I have been primarily working on ceramics since I realized the potential of the medium. Growing up in Arita, Japan, a region noted for its remarkable porcelain ceramics dating back to the 1600's, I have developed a close connection with ceramic art.

As an artist, I have been exploring my ongoing theme about the transitions which all the objects and creatures on earth undergo. Clay is a suitable material for me to work on this theme because of its inherent nature. All things surrounding us, regardless of the presence or absence of human intervention, are continuously undergoing small changes at every second: construction and creation, transformation, and division and destruction. Changes occur by through the accumulation of multiple incidental factors over time, which suggests conceptual associations with clay that has formed over time in a stratum of the earth and then was dug up to become a glazed art piece in a kiln. I invariably get my inspiration from visual changes of things caused by both natural and unnatural events over time such as layers in canyons accumulated and exposed over many years, weathered abandoned buildings, re-pasted and faded advertisement posters on city walls, a squashed can in a road, layered paints peeling off of a wall, and so on. These visual elements grab my attention because I am intrigued by the stories behind those physical changes. The quotidian objects have inadvertently become mysterious looking things with peculiar textures and compositions. These visual encounters influence my aesthetic sense and main concept.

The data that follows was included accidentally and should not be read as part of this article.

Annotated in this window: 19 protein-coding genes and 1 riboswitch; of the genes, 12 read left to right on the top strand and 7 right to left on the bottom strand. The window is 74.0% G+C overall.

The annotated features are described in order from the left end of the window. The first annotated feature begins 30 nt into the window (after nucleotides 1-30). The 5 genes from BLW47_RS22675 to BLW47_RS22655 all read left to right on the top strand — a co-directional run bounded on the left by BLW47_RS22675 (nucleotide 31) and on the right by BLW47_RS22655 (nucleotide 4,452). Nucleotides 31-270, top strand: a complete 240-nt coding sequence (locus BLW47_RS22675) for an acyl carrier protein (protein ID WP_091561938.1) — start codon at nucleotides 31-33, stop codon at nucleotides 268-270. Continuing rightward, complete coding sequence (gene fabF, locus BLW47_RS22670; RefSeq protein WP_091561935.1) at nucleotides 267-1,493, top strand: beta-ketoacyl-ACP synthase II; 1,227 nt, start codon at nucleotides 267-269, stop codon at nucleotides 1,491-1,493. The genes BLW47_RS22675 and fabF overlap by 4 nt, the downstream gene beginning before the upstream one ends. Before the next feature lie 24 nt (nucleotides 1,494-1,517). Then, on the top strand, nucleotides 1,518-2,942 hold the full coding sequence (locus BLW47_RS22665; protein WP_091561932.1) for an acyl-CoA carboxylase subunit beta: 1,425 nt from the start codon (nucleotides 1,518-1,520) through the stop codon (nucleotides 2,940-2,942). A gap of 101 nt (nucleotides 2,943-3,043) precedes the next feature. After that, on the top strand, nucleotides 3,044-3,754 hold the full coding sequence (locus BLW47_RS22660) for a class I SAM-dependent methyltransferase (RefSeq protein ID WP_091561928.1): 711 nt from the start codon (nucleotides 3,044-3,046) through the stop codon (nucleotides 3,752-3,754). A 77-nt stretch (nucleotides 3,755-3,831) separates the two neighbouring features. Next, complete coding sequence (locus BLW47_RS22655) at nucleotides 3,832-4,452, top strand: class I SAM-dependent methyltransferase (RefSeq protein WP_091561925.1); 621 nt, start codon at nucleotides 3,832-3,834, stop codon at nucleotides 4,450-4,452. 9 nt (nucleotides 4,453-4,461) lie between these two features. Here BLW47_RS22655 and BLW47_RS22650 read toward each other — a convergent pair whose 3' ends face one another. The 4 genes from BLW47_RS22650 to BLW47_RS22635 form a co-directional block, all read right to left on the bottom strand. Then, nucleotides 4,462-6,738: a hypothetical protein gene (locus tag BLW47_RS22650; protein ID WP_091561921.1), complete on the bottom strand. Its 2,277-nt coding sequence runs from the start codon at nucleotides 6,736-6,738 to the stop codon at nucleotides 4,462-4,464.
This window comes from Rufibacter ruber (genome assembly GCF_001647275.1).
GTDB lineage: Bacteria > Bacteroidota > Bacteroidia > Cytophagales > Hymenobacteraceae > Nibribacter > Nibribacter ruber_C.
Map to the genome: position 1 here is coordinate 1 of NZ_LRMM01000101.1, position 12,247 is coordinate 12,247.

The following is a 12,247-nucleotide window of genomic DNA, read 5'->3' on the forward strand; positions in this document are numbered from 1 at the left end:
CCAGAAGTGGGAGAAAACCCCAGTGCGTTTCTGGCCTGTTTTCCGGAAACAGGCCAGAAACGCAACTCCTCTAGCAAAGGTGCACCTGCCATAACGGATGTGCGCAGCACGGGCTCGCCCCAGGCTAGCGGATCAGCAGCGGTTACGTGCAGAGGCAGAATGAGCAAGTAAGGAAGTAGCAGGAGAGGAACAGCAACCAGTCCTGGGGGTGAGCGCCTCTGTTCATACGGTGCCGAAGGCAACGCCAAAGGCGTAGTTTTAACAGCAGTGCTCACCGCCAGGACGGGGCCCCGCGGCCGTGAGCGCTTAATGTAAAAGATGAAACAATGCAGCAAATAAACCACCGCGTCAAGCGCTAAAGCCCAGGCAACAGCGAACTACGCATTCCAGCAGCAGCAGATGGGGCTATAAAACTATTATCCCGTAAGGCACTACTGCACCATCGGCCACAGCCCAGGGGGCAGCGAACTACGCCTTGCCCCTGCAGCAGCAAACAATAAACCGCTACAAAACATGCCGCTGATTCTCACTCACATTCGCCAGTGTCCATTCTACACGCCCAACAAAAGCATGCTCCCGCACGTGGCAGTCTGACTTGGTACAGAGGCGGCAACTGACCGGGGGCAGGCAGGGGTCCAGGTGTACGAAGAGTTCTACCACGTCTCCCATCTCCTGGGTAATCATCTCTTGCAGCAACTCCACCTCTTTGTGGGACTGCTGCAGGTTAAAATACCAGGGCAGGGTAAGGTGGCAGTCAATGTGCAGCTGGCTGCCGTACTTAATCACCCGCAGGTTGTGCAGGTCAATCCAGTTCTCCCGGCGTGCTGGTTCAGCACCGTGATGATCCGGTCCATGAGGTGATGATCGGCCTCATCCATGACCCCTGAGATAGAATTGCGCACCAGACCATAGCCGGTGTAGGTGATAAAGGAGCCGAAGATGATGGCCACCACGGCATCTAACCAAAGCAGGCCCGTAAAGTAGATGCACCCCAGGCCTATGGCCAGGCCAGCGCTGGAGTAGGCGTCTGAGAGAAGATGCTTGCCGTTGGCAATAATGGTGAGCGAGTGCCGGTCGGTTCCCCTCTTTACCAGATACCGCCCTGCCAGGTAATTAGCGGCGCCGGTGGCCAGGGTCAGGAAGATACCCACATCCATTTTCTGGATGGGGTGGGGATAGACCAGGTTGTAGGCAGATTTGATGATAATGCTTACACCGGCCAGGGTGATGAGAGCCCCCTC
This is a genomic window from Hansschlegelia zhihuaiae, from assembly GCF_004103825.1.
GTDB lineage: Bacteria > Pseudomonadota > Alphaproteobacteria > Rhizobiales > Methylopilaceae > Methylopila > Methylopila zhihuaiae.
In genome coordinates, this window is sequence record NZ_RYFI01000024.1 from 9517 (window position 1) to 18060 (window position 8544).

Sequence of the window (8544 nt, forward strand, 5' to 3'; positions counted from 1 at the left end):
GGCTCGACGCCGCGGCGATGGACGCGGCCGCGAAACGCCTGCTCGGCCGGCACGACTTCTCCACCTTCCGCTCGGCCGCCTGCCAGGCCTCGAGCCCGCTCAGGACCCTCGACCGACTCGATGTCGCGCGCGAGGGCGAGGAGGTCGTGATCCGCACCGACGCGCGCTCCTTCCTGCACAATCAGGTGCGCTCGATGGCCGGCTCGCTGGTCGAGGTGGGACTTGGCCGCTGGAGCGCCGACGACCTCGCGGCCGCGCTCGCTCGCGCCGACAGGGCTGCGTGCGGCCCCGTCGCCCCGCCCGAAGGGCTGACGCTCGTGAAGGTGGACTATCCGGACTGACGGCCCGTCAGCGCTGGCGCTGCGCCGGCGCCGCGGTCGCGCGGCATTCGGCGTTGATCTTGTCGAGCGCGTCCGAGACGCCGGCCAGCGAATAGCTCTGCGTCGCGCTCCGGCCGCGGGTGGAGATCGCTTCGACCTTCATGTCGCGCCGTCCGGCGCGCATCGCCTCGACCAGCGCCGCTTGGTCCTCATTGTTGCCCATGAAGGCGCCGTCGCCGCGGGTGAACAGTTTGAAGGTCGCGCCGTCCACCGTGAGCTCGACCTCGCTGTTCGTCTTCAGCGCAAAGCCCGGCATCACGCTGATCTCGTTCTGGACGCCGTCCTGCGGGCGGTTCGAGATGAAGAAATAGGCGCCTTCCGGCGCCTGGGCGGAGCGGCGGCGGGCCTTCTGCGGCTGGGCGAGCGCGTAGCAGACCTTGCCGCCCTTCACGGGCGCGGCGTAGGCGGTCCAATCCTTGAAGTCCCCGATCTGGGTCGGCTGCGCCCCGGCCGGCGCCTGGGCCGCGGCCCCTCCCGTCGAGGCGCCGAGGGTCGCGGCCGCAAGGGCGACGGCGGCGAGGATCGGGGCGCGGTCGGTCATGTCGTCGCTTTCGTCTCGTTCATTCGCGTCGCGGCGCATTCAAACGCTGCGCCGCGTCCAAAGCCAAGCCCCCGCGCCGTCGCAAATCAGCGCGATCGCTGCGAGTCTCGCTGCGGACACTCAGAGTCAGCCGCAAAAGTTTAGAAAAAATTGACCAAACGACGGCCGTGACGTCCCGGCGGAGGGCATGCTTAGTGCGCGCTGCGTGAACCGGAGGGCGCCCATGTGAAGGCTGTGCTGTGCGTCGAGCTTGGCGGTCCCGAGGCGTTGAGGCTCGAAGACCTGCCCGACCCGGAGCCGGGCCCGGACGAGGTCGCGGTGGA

One of the essential aspects of my work is to deal with the presence and absence of people. I try to achieve this by making sculptures based off of objects that are parts of our every day lives. I take forms of those familiar man-made objects and I also abstract those forms occasionally until they become hard to be recognized. I try to make sculptural objects that give a feeling of abandoned. I want those sculptures to exhibit aesthetics in decay and deformation and to give off a sense of sadness and nostalgia as well as a sense of hope.

Also, my work deals with the intersection of materiality, pottery, craft, history of ceramics. I experiment with approaches to transforming conventional ceramic forms such as flower vases and tea bowls and combining them with functional vessel-formed objects including buckets, stacked egg cartons or bricks suggesting my attempts to recapture the concept and history of ceramic ware that has developed as a daily commodity. I try to question traditional craft and the boundaries between ceramic and fine art, decoration and sculpture.


Toshiaki Noda